We often hear the term “visual hierarchy.” It’s the practice of organizing data in a logical flow. A well-structured visual hierarchy in acts as a roadmap for the brain, letting people scan for important information first. Remember when I mentioned the brain is attracted to colors, size ratio, etc? Here’s where that plays in again. People like to scan. That’s why you see the most important text in headlines with bigger, bolder fonts. The brain notices the bolder font first.

06. The Role of Color and Contrast

Color and contrast influence all aspects of life. Our brains are trained to seek out the difference. Designers use color to guide the eye seamlessly across the page. By adding pops of color, we can demand and hold attention. You can see this when brands use colors, in addition to bolded fonts, in headline text and CTAs. That’s why we use the most vibrant colors in the palette for button colors. However, we must be careful to keep a strong contrast. People with colorblindness or poor eyesight struggle to see objects with too little contrast.

07. The Importance of Typography

Size isn’t the only factor to consider with text. Typography plays a crucial role in the readability and tone of the design. You want to use heading and body font pairings that feel cohesive and match the brand. Starbucks would feel less modern and welcoming if its designers chose a Courier Sans font instead of its signature, clean font. (I think we’re all happy they didn’t go that route.) Typography matters.

Typography is often the single most important element of your design.

design and neuroscience

08. The Role of Proximity and Spacing

Have you ever looked at a paragraph of text and felt something was off? Maybe something caused you to be unable to focus on the words. You were probably on to something. Our brains naturally use proximity and spacing to process information. Grouping related elements or text together makes the brain assume it is connected. When it’s not, it breaks your focus. Spacing has the same effect. Too much space between the lines of a regular body paragraph, like this one, may make the text hard to read. Our brains naturally assume each line is unrelated. On the other hand, too little space between lines makes it difficult for our eyes to focus. Be mindful of how you use proximity and spacing in your design.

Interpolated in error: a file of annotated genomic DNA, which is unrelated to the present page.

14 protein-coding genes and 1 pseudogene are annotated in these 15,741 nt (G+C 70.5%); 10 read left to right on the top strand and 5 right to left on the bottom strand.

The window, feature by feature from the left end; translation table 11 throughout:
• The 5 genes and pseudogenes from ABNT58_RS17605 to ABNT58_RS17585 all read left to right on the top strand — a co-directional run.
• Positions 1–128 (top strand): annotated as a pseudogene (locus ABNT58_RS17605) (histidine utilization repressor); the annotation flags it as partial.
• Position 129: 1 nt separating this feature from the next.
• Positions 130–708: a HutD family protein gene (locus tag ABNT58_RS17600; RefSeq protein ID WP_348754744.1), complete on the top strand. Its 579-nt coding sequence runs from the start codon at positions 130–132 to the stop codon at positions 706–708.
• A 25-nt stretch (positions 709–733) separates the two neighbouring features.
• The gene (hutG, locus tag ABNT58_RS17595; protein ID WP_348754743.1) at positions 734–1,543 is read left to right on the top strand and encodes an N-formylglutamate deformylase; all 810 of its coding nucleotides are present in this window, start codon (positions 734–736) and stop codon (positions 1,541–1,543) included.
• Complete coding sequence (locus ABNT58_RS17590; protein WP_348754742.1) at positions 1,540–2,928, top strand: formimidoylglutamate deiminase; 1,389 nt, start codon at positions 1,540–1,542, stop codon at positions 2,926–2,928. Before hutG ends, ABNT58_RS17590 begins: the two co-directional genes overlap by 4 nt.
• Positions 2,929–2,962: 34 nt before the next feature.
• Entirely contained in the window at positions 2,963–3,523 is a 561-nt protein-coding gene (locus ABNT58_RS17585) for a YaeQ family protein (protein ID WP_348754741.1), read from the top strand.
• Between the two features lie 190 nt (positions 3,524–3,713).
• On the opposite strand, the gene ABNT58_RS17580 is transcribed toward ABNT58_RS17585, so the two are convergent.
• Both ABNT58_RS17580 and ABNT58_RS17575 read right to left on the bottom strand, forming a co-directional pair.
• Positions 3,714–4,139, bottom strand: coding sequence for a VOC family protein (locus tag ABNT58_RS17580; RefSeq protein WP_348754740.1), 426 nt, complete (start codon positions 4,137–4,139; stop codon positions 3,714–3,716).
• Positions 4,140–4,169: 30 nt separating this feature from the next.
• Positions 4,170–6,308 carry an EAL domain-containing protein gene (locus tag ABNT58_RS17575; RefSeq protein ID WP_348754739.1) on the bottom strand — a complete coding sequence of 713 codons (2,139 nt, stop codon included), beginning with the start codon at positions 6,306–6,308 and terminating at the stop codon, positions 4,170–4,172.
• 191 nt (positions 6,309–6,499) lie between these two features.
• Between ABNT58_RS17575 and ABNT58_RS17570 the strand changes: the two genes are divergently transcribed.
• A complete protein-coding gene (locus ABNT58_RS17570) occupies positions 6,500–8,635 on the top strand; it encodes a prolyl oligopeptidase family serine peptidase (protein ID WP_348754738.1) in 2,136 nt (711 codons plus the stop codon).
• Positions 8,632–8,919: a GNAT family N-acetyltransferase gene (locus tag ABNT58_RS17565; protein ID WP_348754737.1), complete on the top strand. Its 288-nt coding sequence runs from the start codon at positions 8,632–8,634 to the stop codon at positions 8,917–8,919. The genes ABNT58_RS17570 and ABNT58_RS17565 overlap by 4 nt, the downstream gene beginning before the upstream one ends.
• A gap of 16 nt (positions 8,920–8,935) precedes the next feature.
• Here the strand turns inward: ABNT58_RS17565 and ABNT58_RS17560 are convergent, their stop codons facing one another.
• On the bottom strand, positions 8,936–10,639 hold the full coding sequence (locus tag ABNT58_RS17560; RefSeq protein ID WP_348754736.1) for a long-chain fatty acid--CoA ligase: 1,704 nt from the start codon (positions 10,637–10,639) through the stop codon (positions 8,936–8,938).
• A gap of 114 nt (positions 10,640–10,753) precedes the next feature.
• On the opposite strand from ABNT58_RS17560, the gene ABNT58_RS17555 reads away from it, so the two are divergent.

09. The Influence of Movement and Animation

Recently, I wrote about seeing subtle motion design as a trend. The reason is neuroscience. Our eyes are used to seeing static websites and graphics. When it detects a hint of movement, even subtle movement, it zeros in. This allows us to gain and hold visitors’ attention where we want it. Examples of this in your design are a mouse-over animated effect on buttons or adding a mouse-over shadow to background boxes.

Designing for the Brain

Designers have always designed for the brain. That hasn’t changed. We constantly seek to influence our audience. The difference is we now have research and data to propel our designs. We can consciously arm ourselves with neuroscience and psychology. I don’t think that takes away from the creativity of design. For me, it enhances my work. I hope this article inspires you to dig deeper into the science and let it enhance your work, too.